Wednesday, January 18, 2006

Jon Brumit's Vendetta Retreat: A Review

A Performance Review:

On January 12, 2006, Jon Brumit and musicians performed in San Francisco's Luggage Store Gallery. The lineup included:

Jon Brumit - director/drums/guitar
Joe Goldring - baritone guitar
Wayne Grim - baritone guitar
Suki O'Kane - drums/percussion
Lee Montgomery - sampler/electronics/laptop/radio

There was a third drummer, but I didn't catch his name.

This was the loudest concert I'd been at since Glen Branca. But interesting stuff. There were two sonic strategies that I thought worked well for the group. One consisted of single, enormously loud hits by all drummers together. All three drummers delivered a synchronized hit of kick drum, snare/or tom, and cymbol. Immediately after smashing the cymbol the drummer(s) muted it. In the small loft space, at this volume (also amplified with 15" PAs) the effect was to send the reverberation of the stacatto hits off the walls, hanging it in the air for several seconds. It wasn't an echo, but a shimmering blast. I doubt it could be accomplished without the amplitude. I loved it--though I do believe I've lost five years of hearing that I was kinda counting on...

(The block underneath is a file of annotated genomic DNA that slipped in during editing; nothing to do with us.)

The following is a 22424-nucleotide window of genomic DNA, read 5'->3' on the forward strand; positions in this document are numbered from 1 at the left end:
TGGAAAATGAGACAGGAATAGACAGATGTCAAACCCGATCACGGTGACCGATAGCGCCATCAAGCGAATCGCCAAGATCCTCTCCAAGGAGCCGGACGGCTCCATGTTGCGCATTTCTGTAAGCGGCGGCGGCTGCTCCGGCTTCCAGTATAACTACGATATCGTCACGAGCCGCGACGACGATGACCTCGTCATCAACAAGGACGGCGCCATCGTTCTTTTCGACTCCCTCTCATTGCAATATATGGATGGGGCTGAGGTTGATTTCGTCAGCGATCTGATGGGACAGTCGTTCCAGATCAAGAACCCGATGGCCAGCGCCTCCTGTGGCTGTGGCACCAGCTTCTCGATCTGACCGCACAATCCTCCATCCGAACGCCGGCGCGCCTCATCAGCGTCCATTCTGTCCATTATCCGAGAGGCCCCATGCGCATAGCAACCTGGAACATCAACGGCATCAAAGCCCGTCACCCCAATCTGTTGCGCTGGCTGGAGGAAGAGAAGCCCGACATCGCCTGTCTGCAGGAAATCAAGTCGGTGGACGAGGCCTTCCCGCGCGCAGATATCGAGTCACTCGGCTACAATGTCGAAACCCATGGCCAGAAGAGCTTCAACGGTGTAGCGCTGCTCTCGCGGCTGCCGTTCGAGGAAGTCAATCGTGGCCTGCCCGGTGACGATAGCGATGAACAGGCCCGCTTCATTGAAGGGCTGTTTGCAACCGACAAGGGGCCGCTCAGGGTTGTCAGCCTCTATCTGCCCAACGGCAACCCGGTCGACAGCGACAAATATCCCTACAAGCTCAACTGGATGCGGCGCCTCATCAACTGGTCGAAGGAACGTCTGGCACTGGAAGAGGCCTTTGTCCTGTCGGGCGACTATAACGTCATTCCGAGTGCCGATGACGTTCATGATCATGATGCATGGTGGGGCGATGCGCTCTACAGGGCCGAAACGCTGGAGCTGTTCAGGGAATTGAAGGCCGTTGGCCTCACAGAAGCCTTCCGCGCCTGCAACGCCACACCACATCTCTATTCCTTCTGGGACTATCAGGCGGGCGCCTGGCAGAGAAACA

The second sonic strategy that worked for me was a sustained attack on guitars, drums and possibly electronics, lasting a couple minutes at a time. No definite pitches, no clear rhythm, but a wall of sustained noise that you could "search" actively listening to different parts of the sonic spectrum.

This second strategy took me back to a vinyl album I'd heard in 1970, of La Monte Young rubbing a gong for about 45 minutes. Again--as I remember--no definite rhythm, so melody, just a full spectrum of sound and resonance--like dark Morris Louis veils. I'm sure La Monte Young's performance was nowhere near the volume Brumit's group produced (and it would not have occurred to me to turn up speakers or headphones to that level), but the oceanic quality of the sound was similar for me.

Over the 30 minutes or so of the piece, I noticed maybe 12 or 14 distinct sections, and there were various other quieter and occasionally less minimal strategies played. For me, these two were the most, uh, striking. And like Branca, I don't think this particular piece would reproduce well as a recording. But in person, within this space, it was fascinating.

Brumit opened with a laptop piece that seemed a bit less raw, but I missed the beginning of the piece, so I can't really report on it, apologies.

The concert was a CD release event for "Vendetta Retreat", released on Edgetone Records.

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